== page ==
You know when you go to see a movie which claims “Based on a novel by…” and find it has only vague similarities in common with the book? This recipe turned out sortof like that. It is based on a recipe entitled “Snake squash stuffed with spicy potatoes in a tomato-herb sauce” in “Classic Indian Vegetarian Cooking” by Julie Sahni (a book which I highly recommend). Due to a combination of laziness and available ingredients, I’ve significantly changed the recipe. Here’s an account of my version:
First of all, hollowing out a squash sounded like an awful lot of work, so I thought I’d use a pumpkin instead. (My mother grows large quantities of squash and pumpkins and I’m living with my parents for the next few months, so I’ll probably be doing a lot of pumpkin and squash experiments). Having done that I decided to add some leftover squash from the other day to the mix, as the recipe called for using the meat of the hollowed out squash in the filling. Then I changed some other things as well, just ’cause I could. This is how it went.
What I used:
One medium small pumpkin.
About 20 smallish potatoes.
Two large red onions.
Two large tomatoes.
About a third of a smallish sweet squash (I’ll try to find out the type later).
One fresh chilli
Dried powdered chilli
What I did:
I took the pumpkin, cut a hole in the top and scooped out the insides like I was making a Jack o’ lantern. Make sure you cut a large enough hole – I didn’t, and this was irritating. While this was happening I put the potatoes on to boil, cooking them until they were just slightly undercooked.
Note: I don’t skin potatoes. I believe it to be a cruel and evil thing to do to an innocent vegetable. Also it’s boring.
This done I started making the Massala, frying the onion (reasonably finely chopped) with a little cumin, a lot of mustard seeds about one and a half tsp of salt and a tbsp of sugar. After 5-10 minutes frying I added the powdered spices. Another 5 minutes later I added the squash and chilli, continued frying for another 5 minutes and added the potatoes. Midway through this I realised the pan I had was way too small and transferred to a bigger one. Oops.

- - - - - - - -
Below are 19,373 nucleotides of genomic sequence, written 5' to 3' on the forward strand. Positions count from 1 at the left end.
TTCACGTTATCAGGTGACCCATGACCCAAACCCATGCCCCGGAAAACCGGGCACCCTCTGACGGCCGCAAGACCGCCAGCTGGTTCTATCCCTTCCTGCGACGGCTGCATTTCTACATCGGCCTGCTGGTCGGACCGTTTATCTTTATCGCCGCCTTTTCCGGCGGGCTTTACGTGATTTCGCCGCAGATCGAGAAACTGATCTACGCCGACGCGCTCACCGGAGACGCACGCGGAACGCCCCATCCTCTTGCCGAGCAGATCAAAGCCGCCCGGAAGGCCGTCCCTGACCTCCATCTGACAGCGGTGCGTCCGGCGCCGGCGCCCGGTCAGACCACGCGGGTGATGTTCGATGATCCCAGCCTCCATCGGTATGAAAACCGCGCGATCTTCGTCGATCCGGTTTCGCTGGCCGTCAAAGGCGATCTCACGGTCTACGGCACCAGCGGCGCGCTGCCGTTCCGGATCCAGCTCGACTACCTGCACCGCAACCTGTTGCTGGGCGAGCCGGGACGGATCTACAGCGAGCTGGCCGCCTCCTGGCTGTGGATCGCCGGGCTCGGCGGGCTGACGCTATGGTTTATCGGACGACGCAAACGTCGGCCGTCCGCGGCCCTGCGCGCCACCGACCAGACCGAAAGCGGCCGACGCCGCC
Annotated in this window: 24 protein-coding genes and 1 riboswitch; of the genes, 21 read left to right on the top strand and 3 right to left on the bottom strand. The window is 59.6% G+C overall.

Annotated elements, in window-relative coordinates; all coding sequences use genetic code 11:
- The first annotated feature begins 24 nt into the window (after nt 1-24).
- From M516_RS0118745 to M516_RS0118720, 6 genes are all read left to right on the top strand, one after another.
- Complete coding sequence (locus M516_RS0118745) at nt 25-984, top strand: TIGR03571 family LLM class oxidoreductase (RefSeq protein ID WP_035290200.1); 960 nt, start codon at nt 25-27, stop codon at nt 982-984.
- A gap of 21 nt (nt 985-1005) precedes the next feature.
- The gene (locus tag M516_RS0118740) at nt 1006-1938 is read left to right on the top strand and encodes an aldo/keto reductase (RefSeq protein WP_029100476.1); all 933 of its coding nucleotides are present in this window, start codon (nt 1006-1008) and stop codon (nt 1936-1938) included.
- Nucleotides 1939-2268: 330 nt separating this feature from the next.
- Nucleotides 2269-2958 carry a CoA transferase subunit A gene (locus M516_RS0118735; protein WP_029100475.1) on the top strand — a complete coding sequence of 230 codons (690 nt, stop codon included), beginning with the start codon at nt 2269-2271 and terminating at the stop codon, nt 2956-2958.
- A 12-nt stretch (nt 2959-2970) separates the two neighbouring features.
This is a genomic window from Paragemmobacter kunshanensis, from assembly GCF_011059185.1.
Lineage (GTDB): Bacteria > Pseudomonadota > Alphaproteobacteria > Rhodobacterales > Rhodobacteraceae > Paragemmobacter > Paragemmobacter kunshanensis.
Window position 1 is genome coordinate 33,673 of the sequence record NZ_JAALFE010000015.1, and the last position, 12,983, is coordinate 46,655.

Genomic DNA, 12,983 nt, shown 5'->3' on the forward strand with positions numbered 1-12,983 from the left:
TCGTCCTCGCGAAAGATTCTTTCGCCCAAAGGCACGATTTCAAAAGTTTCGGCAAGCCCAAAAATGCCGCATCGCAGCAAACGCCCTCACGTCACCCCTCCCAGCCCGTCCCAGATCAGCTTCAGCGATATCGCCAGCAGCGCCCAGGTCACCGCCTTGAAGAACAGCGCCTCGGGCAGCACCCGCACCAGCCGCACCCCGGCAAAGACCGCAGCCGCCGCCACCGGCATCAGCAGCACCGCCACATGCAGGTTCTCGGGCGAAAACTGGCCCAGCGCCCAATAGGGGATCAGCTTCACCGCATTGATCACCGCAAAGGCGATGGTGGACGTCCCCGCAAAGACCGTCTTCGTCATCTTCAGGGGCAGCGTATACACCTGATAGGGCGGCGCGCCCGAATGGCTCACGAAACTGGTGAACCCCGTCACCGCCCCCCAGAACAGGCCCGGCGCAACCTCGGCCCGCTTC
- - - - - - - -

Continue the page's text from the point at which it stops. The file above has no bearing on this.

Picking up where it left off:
After about 5 minutes frying the potatoes I chopped up the tomatoes and added them to the mix. Another five minutes and I added a little boiling water to prevent things from burning, a dash of balsamic vinegar and about a tablespoon of molasses. I mixed it all up, let it cook for another minute and then transferred it to the pumpkin, covering it with the ‘lid’ of the pumpkin.
Now to prepare the pumpkin for roasting. I coated it with oil, wrapped it in tin foil and stuck it on a baking tray. I then put it in the oven at a high temperature for about an hour and a half. The aga had lost a lot of heat though, so in a normal oven an hour would probably suffice.
To serve I openend up the foil, cut away at the top a bit to get better access to the insides (if you cut a big enough hole in the first place you won’t need to do this) and scraped at the insides of the pumpkin to mix them with the filling.
I served this with pita bread and Dal.
Wow. This was great. I highly recommend it. It was a lovely combination of sweet and spicy, and the pumpkin gave off a lot of juice which made the filling (which was already moist) into a really nice stew.
I’m not sure if the foil was entirely neccesary. The pumpkin gave off an awful lot of juice, and seemed to be more steamed than roasted. This produced a nice effect, but most of the moisture would probably still be there if I hadn’t done it – the pumpkin was literally swimming in it at the end – and the pumpkin flesh would have acquired a nice roast flavour. It’s something worth bearing in mind for future versions. Also, the potatoes could have used being cooked a little more before hand. This may have been a product of the oven losing heat.
Other things to try in future: Some sort of bean, both for flavour and for protein, would be a nice addition to the filling. Also I think sultanas would go well in it. It might need a bit more salt, but then I always think recipes could use more salt (and rarely add more salt to them because I know I’ll oversalt them when eating anyway).
Random note: Every single vegetable in this dish was grown by us. Not that I can take a lot of credit for this myself, but it was still nice.